Thomas Buford Meteyard (1865-1928)

Meteyard, from Rock Island, Illinois (b. November 12, 1865), was one of many American impressionist painters directly inspired by Claude Monet in Giverny. After growing up in Chicago and studying at Harvard (1885-87), Meteyard went to England where he encountered members of the Aesthetic Movement, then to Paris to study under Bonnat and others, possibly including Puvis de Chavannes. In a letter dated April 20, 1890 to the poet Richard Hovey (1864-1900), the Illinois poet who was also in France and England between 1891-92, Meteyard praised the paintings of John Leslie Breck: “He is an impressionist, rather of the Monet school, and a friend of Monet’s. I admire his work immensely.” (Richard Hovey Papers, Dartmouth College, Hanover, New Hampshire).

 

Both Meteyard and Hovey were influenced by the French Symbolists and Meteyard met Edvard Munch and Stéphane Mallarmé in Paris. Already in 1890, Meteyard was in Giverny, where he painted Giverny, Moonlight (Daniel J. Terra Collection). In July 1891, the American painter’s name appeared in the Hôtel Baudy’s guest register, along with the following: Theodore Robinson, Lilla Cabot Perry, Breck, and Mr. and Mrs. Walter Gay. Meteyard spent September of 1891 through February of 1892 at the Hôtel Baudy. He re-registered in April and stayed until September 8. In May of 1892, Theodore Earl Butler, Meteyard, Breck, Philip Hale, Dawson-Watson, and Hovey published the first issue of Le Courrier innocent, which included poetry and outstanding illustrations. Meteyard also participated in the Barc de Boutteville exhibits in 1892. That summer we find Meteyard proposing marriage to the painter Alice Beckington (1868-1942), a student at the Académie Julian under Charles “Shorty” Lasar, Constant and Lefebvre. The two were never married but remained good friends. Between late April and June 23, 1893, Meteyard was back at the Hôtel Baudy. Gerdts (1992, p. 176) mentions that Meteyard executed a series of grainstacks, something like Breck’s, only in watercolor. Two of his works (both lost) were shown in the World’s Columbian Exposition in 1893: Iris Meadows and Road at Giverny.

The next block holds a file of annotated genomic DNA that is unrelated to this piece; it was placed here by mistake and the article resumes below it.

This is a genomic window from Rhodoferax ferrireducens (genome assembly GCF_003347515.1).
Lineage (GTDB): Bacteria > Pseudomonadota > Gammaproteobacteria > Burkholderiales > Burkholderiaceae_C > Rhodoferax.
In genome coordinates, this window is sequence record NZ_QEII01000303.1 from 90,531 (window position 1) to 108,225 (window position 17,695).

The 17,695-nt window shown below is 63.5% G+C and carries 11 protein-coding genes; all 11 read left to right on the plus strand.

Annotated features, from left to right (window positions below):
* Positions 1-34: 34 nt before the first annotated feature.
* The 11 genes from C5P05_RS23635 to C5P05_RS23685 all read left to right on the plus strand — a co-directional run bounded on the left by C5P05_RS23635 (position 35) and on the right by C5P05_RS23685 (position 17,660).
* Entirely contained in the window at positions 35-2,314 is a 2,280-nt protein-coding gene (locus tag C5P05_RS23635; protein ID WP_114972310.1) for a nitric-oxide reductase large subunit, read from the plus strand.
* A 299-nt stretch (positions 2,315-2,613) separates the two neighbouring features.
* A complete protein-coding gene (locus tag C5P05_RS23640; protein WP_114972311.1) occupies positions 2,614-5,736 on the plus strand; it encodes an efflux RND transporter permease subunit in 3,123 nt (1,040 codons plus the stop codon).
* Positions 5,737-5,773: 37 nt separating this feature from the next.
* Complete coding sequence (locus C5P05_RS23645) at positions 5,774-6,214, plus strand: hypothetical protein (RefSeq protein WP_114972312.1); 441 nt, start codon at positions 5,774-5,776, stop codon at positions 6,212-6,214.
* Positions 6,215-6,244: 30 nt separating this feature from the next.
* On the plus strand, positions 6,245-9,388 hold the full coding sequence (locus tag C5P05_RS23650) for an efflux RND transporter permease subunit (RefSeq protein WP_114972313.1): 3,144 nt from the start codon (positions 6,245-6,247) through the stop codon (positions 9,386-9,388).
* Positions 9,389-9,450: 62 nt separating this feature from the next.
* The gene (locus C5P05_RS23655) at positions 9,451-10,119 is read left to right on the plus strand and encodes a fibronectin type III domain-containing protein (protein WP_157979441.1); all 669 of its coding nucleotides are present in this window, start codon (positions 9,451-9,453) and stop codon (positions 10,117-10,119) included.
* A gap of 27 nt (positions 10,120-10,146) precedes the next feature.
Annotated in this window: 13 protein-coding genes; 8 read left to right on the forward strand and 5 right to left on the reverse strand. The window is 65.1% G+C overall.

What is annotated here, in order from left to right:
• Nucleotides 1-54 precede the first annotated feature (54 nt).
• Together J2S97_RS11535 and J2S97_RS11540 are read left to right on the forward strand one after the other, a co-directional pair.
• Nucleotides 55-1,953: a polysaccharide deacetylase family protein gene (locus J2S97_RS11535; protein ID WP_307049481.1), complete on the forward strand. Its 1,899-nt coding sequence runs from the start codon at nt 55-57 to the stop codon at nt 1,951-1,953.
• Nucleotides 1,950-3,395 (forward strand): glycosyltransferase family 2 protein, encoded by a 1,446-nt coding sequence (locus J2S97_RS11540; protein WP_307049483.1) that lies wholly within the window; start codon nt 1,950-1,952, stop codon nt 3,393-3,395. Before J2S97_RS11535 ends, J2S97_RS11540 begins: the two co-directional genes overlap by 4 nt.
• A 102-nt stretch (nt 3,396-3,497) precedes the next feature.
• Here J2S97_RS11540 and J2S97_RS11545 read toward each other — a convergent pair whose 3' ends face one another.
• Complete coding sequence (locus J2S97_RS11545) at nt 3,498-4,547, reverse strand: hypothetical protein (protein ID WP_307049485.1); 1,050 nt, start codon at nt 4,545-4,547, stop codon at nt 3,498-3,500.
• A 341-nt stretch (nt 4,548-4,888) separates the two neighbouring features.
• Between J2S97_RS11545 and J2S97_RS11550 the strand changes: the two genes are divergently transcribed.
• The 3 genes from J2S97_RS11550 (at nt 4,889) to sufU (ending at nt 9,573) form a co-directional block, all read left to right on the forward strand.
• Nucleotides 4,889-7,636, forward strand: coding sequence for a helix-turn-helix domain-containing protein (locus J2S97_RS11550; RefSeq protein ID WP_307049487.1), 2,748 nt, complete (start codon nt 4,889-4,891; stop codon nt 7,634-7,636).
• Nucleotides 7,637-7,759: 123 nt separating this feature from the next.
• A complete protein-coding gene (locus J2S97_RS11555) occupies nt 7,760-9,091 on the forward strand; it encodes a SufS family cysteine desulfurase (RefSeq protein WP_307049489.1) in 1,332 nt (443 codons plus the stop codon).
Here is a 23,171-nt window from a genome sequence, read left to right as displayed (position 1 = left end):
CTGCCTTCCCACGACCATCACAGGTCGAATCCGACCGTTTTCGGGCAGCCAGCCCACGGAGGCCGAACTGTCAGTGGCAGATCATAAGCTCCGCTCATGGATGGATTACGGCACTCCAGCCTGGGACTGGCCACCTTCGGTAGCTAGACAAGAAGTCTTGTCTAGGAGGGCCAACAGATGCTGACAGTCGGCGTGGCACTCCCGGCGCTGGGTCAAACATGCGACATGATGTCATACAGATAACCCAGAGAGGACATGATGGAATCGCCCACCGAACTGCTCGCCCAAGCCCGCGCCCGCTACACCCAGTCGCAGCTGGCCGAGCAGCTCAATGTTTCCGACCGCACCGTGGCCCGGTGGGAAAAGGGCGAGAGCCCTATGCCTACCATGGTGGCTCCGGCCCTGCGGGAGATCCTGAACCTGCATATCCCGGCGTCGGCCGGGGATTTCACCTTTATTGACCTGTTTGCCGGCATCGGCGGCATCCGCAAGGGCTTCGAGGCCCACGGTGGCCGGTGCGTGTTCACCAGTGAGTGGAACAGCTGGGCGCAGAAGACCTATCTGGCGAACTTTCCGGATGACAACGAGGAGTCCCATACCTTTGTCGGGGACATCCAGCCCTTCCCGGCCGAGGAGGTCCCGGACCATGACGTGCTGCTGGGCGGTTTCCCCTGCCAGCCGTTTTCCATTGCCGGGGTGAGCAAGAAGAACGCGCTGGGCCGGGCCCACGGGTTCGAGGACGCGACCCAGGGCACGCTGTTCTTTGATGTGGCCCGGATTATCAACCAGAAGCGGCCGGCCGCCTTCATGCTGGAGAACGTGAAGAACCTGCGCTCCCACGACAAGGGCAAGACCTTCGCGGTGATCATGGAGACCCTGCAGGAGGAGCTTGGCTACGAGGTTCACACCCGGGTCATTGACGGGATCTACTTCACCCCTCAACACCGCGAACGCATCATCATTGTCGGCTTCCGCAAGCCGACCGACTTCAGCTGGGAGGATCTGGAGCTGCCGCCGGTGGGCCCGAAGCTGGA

Around that time, Meteyard experimented with Japanese composition and Art Nouveau decorative linearity, both of which were utilized in his book illustrations. He was involved in Stone and Kimball’s Chap Book, published in Chicago. In 1897, he and Dawson-Watson revived Le Courrier innocent. He exhibited The Bridge, Winter, which evokes Whistler’s Nocturnes, at the St. Louis Universal Exposition of 1904. Between 1894 and 1910, Meteyard lived in Scituate, Massachusetts but traveled abroad extensively. For instance, in 1908 he visited St. Ives, Cornwall. By 1911, he had settled permanently in Rye (Sussex) England, behind the home of Henry James. As a painter, he applied oil and watercolor with thoughtful control to achieve the most scintillating effects of light. Giverny, Moonlight, mentioned above, composed of broad areas of color and simplified shapes, is closer to post-impressionist aesthetics. Meteyard exhibited at the Boston Art Club, the Art Institute of Chicago, the Pennsylvania Academy of the Fine Arts, and internationally.

 

An anonymous critic (quoted by Kilmer, 1989, p. 34) remarked how Meteyard’s art “reveals a powerful imagination, a truly artistic temperament, and an eye for colour such as is rarely met with nowadays.” His late works range from a broad-brushed realism, to impressionism, and a bold pointillism. Georges Petit arranged a one-man show for Meteyard in 1926.The painter died at Territet, Switzerland, two years later.
 

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